memory card, i.e., a smart card containing a solid state memory device, that stores

software that is used to update (or otherwise supplement) the software within a

computer controlled device.

More particularly, in accordance with an aspect of the present invention, the

smart card interface within the computer controlled device determines whether the

card that is inserted into the smart card interface is either a memory card or a

conventional smart card.

A memory card has a connector arrangement that complies with ISO standard

7816-2 and high speed data ports of an NRSS-type card such that the software

update can be performed through the smart card interface. Once the smart card

interface has detected that a memory card has been inserted, the interface requests

data from the card. Specifically, the interface provides an NRSS-type clock signal to

the memory card causing the NRSS data port to supply the computer code update

from the memory card at the rate of about 42 Mbits/second.

The smart card interface reads the data stream header within the data being

supplied by tfte merhόry card such thatthe interface makes a decision to accept the computer code data or reject that data. The header information also supplies the interface with operation termination conditions, e.g., end of file information. The

interface provides the computer code to the memory of the computer controlled

device to update the computer code therein.

Brief Description of the Drawings

Reference to the following description of the present invention should be taken

in conjunction with the accompanying drawings, wherein:

Fig. 1 is a diagrammatic representation of a system having a computer

controlled device capable o receiving software updates in accordance with the

principles of the present invention;

_ Fig. 2 depicts a non-volatile memory arrangement for a computer controlled

device in accordance with the principles of the present invention;

Fig. 3 is a diagrammatic depiction of the non-volatile memory arrangement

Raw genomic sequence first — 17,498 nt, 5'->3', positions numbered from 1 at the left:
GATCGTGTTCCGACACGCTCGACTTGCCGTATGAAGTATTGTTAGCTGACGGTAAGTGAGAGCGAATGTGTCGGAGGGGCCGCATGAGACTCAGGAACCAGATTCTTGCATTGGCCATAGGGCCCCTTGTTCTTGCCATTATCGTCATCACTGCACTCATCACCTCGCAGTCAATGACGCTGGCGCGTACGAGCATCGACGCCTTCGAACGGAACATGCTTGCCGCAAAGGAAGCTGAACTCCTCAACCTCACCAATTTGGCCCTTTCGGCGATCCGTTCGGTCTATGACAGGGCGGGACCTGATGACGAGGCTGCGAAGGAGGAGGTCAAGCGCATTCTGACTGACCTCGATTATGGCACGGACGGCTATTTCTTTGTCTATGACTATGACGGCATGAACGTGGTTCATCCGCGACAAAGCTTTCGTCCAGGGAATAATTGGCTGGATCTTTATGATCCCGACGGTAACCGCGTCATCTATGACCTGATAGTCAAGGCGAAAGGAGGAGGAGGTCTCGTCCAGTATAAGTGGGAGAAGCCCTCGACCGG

and computer controlled device during backing code installation;

Fig. 4 is a flow chart depicting operation of an aspect of the present invention

utilizing the non-volatile memory arrangement of Fig. 2;

Fig. 5 depicts a block diagram of a software updating system for a computer

controlled device having a smart card interface in accordance with an aspect of the

principles of the present invention; and

Fig. 6 depicts a flow diagram showing operation for the updating system of

Fig. 5 in accordance with the principles of the present invention.

Corresponding reference characters indicate corresponding parts throughout

the several views. Detailed Description of the Invention

With reference to Fig. 1, there is depicted a block diagram, generally

designated 10, of a system having operational software and operable to upgrade at

least a portion of the operational software. The system 10 includes a computer

controlled device 12 that is connectable to an update channel or mechanism 14

(collectively channel). It should be appreciated that the computer controlled device

12 may be any type of computer controlled device such as are in broad use as or

within consumer electronics components such as, without being exhaustive, direct

broadcast satellite television systems, set top boxes for cable and video-on-demand systems, high definition television systems, and the like. As well, the upgrade

channel 14 represents a plurality of mechanisms, manners, ways and the like of

receiving an upgrade in accordance with the principles presented herein. The

upgrade channel, without being exhaustive, includes transmitted and received upgrades and direct upgrade from an auxiliary device or storage device. Transmitted

and received upgrade channels includes satellite (as through a DBS), a cable

television system through a set top box, terrestrial broadcast system through a

television signal receiver, and the like. Auxiliary devices includes memory sticks, memory cards, smart cards, and the like. Hereafter, the present invention will be

described in connection with the access channel being a satellite or DBS system and

the computer controlled device being a DBS receiver. It should be appreciated that

this selection of the access channel and computer controlled device is arbitrary. The

principles of the present invention explained herein in connection with a DBS

receiver and DBS system apply to all computer controlled devices upgraded via any

access channel. The computer controlled device 12 typically includes a processing unit,

microcontroller, or the like 16, memory 20 such as ROM or the like, and data storage

18. The computer controlled device 12 also includes other components as are

necessary for operation of the particular device. The memory 20, in one form,

includes non-volatile memory and volatile memory.

The computer controlled device 12 operates, at least in part, under the control

of instructions, code, and/or software (collectively software). The software is

contained in the memory 20. The computer controlled device 12 is operable to allow

the upgrade or update of at least part of its software via the update channel 14.

Referring now to Fig. 2, there is depicted a non-volatile memory arrangement

22 (memory map) of a non-volatile portion of the memory 20. The non-volatile

memory arrangement 22 may be flash memory or the like, and is preferably field

programmable. The non-volatile memory includes a non-changeable area 24, a